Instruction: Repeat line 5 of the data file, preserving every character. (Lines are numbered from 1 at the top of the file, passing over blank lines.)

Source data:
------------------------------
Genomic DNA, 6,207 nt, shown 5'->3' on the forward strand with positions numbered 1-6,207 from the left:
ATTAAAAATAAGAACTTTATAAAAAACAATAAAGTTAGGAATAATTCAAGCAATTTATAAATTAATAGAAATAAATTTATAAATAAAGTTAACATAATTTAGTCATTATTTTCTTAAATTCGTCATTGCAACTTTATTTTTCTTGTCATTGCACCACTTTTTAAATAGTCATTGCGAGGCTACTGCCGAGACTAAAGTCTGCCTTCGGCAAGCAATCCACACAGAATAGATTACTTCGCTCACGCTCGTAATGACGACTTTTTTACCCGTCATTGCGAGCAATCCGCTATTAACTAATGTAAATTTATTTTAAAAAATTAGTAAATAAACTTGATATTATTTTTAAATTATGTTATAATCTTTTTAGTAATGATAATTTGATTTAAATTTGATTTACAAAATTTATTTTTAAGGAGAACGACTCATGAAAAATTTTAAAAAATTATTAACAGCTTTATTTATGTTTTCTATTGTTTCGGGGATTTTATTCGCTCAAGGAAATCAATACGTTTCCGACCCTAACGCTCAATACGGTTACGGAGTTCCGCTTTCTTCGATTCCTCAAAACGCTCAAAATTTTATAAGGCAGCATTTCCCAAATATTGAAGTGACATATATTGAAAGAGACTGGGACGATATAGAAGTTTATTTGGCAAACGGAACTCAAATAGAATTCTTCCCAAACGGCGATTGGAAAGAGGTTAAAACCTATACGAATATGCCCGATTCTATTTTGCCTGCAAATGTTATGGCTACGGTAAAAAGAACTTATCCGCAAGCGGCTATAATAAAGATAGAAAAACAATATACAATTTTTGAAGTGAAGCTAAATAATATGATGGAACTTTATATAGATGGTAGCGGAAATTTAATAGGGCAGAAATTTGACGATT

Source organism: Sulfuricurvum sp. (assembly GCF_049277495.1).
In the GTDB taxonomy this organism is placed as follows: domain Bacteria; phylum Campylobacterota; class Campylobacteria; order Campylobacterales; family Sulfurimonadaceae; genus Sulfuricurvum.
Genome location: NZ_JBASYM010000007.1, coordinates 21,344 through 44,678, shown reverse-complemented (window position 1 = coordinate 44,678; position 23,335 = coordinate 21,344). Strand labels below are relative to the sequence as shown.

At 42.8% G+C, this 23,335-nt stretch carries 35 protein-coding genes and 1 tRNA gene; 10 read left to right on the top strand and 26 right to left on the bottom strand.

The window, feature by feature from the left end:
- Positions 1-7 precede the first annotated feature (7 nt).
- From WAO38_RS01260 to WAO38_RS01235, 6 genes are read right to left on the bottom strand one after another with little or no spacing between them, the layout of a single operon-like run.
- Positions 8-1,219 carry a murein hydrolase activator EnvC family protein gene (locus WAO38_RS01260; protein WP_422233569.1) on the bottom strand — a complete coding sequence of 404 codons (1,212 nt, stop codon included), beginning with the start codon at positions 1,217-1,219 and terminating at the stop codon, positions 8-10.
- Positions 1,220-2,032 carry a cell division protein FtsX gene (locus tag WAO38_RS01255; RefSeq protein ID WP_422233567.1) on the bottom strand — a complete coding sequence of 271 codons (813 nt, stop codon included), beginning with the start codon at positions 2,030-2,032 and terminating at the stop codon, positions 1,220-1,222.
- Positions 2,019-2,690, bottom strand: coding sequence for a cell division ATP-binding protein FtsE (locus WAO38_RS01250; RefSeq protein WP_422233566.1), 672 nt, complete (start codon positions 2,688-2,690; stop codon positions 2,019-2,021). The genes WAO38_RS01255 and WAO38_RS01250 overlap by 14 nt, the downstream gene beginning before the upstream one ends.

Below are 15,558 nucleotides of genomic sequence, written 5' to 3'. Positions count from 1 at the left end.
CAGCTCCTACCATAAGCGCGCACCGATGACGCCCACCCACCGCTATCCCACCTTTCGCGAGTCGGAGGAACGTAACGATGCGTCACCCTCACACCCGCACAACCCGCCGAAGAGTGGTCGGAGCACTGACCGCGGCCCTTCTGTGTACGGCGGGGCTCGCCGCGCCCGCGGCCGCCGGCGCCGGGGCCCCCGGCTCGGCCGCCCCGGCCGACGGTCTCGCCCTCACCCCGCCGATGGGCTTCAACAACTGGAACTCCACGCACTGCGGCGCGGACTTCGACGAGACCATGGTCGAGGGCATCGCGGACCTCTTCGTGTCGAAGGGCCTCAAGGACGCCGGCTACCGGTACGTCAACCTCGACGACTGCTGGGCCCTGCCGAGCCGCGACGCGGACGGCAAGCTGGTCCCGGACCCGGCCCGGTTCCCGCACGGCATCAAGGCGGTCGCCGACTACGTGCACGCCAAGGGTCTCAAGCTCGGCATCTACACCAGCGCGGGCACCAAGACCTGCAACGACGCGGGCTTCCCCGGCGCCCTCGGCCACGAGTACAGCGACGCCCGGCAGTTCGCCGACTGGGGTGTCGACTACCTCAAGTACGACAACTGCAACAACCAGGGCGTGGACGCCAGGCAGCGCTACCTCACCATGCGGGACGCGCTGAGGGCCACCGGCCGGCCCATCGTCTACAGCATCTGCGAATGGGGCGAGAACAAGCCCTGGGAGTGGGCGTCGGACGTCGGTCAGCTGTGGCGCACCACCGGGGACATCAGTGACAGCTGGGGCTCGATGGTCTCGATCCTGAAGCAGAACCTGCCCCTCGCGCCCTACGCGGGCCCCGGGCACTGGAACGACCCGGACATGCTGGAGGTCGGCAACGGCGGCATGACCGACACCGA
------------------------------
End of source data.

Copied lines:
Genome location: NZ_JBASYM010000007.1, coordinates 21,344 through 44,678, shown reverse-complemented (window position 1 = coordinate 44,678; position 23,335 = coordinate 21,344). Strand labels below are relative to the sequence as shown.